… ground of poetry …

‘Ground of Poetry’ is a poem inspired by the bagpipe playing of a Scottish friend, Colin, during a recent gathering in memory of another friend, Aranth. See an earlier post on ‘receiving.’  The sound of the bagpipe opened the sky and vast landscapes, across which the drone carried the glories tunes into a kind of homecoming. The drone of a musical instrument, I thought, is like the backdrop sound of the universe into which every manifestation dissolves, and from which every manifestation returns.

in the beginning was the word … the leaves in my garden reminded me of words.

 

 

 

 

 

 

 

thousand-and-one words fall to the ground

jewelling the story of seasons’ rounds

they’ll twirl anew to the drone

of each new sound arising

from beyond the ever-

open silence

 

 

 

 

 

 

 

open silence

from beyond the ever

of each new sound arising

they’ll twirl anew to the drone

jewelling the story of seasons’ rounds

thousand-and-one words swell from the ground

 

 

 

 

 

 

 

 

 

 

 

 

 

 

For anyone not that familiar with bagpipes, here are a few words and tunes:

http://www.educationscotland.gov.uk/scotlandssongs/about/instruments/bagpipes/index.asp

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18 Comments

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18 responses to “… ground of poetry …

  1. What a beautiful post. Gorgeous words, enchanting images and the swell and skirl of the pipes in my mind – Superb – thank you.

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  2. silentnovelist

    This brought to mind my beloved brother, who learned to play the bagpipes when he was a boy. As a young man he played them and I was transported to the hills and shores of our childhood. Nowadays it is a beckoning sound I hear in that yearning drone, to a place and people that will always feel like home.

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    • I wonder if this sense of being beckoned home by the yearning sound of a drone is universal. Home in the sense of being welcome, hugged, nourished, restored and encouraged to dream anew of far horizons. I’m used to the drone of the handheld harmonium. The bagpipe drone seems to come from its own planet. To my knowledge, I have no roots in Scotland, but some of my best friends do.

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  3. The poetry is beautiful and the pics are breathtaking. is this your own garden?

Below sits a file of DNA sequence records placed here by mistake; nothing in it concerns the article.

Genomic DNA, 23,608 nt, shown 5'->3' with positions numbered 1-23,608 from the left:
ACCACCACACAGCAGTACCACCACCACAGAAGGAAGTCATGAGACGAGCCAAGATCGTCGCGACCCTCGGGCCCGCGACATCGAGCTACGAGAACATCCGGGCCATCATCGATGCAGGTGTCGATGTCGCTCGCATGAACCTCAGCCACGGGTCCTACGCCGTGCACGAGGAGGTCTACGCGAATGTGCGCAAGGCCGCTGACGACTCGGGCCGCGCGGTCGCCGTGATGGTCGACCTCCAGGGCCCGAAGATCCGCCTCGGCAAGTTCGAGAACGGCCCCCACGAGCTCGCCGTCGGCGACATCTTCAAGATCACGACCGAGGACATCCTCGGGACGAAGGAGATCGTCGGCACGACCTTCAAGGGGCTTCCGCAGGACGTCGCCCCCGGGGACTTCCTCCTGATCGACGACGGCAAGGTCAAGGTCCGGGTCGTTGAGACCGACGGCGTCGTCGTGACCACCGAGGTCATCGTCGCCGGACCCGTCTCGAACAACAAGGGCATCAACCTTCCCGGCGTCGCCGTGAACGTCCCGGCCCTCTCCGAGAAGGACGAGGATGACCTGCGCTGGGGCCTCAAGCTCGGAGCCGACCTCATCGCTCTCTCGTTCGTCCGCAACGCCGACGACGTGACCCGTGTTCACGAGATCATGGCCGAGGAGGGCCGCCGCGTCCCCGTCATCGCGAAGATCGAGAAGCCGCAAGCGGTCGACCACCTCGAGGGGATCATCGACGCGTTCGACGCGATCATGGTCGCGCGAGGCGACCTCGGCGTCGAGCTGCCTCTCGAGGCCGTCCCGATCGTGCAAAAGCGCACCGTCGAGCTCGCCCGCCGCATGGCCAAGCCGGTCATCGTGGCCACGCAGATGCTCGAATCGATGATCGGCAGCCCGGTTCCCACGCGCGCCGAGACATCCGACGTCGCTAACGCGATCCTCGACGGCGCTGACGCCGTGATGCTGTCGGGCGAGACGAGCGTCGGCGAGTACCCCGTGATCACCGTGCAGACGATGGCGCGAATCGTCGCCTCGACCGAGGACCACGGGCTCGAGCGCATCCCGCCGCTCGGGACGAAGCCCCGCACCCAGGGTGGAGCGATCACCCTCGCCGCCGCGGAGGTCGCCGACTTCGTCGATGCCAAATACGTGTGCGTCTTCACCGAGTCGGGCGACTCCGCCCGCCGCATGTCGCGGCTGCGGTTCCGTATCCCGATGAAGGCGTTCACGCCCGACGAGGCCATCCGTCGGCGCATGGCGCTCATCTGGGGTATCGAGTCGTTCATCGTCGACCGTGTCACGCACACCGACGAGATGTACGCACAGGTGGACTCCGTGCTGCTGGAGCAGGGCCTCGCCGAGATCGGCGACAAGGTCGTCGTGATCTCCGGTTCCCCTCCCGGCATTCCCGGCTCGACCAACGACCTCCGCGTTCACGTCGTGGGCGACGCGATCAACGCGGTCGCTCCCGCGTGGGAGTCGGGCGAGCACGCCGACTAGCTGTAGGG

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    • Thanks, Great to meet you. I visited your blog, love your humour, and your drawings. Will visit more and check out your children books.
      The garden, yes, my own, it’s now receded into the night, but will appear again tomorrow morning. The stone sculptures live in a place nearby. They spoke to me of autumn.

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  4. justintime1980

    Ἐν ἀρχῇ ἦν ὁ Λόγος, καὶ ὁ Λόγος ἦν πρὸς τὸν Θεόν, καὶ Θεός ἦν ὁ Λόγος.
    Where ‘Lógos’ is actually more like ‘idea’ or ‘concept’ rather than ‘word’ (domain of human surface mind :o).

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  5. Lovely! I do so love your poetry, Ashen. Sparse in words, deep in emotion…perfection!

    Oh, btw, I’ve nominated you for the One Lovely Blog Award, I know you’re not really into these things, but I’d love to bring as many visitors as possible to your wonderful blog! 😀 xx

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  6. My cousin belongs to a troupe of pipers and he often plays at family funerals. The sound is like a captured swarm of bees and it displaces thought, even at a distance, forcing one to experience the moment. A harp, a guitar, a piano, even drums can recede to the background but not bagpipes.
    Lovely poem, Ashen, and lovely pictures, too.

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  7. Thanks, J.F. You provide a wonderful description, and you’re right … the sound forces one to experience the moment.

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  8. The sound of bagpipes never fails to bring tears to my eyes. My Grandmother was Scottish and every year on her birthday, we used to ask a cottage neighbour to play the pipes for her. Now, whenever I hear them, I think of her and how much miss her.

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  9. What a magical birthday present. And it kept your grandmother alive in your memory. What do we know? In another dimension time does not exist in the way we measure it …

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